Welcome to The Queue — your daily distraction of curated video content sourced from across the web. Today, we’re watching a video that explores the importance of the dinner table scene in the films of Steven Spielberg.
Amidst the long list of things that UNESCO is sworn to protect is something called “intangible cultural heritage.” Unlike a natural wonder or a painting, “intangible cultural heritage” designates concepts and practices like skills and festivities. But it also, interestingly, includes food. Which makes sense. After all, while food is an everyday thing, the process of making, eating, and sharing a meal isn’t all that dissimilar from a ritual.
Despite its real-world intangibility, the significance of food and the equally significant act of eating it has been cemented in a more tangible medium: film. Making food and sharing meals is one of those things that read on-screen as particularly cinematic: primed for sensuous montages and ripe for all the delicate human drama that unfolds around the dinner table.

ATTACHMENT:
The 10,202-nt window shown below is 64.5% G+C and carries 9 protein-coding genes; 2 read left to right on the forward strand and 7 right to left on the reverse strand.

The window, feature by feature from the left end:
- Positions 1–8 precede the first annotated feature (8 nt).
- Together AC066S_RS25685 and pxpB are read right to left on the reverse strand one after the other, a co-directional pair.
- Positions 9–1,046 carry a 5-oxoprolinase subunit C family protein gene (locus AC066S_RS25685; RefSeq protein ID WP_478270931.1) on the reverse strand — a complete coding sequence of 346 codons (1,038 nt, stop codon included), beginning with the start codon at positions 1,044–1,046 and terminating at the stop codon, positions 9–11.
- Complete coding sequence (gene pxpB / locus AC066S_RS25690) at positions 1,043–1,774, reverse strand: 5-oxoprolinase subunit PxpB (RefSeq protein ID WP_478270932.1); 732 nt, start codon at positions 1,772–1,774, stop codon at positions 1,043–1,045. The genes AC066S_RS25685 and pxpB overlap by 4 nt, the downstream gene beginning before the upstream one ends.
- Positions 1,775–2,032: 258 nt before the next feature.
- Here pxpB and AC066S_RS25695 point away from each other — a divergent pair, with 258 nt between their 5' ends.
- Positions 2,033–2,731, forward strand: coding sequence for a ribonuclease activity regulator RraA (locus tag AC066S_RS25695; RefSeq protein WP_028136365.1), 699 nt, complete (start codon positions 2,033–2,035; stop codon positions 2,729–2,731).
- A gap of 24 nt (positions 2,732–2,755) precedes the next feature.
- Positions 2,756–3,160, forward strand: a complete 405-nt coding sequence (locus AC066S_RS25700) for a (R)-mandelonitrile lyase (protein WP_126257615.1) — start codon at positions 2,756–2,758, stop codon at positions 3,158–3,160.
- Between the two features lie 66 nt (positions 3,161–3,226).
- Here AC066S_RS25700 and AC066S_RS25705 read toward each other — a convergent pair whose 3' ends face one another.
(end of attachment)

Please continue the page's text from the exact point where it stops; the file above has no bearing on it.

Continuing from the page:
Throughout his career, Steven Spielberg has made a real meal out of dinner table scenes. They don’t just pepper his filmography, they run through it like a vein of silver, underlining the director’s enduring concern with family and the importance of a sense of home. Consequently, the dinner table scenes in each of his films act as a consistently revealing thematic window, from the messy tables of disheveled souls to rest-stops for communal calm that solidify what’s at stake for Spielberg’s heroes.
For an in-depth look at the similarities and meaning of Spielberg’s dinner table scenes, we recommend you tuck into this compelling video essay:
Watch “Steven Spielberg: Setting the Table“: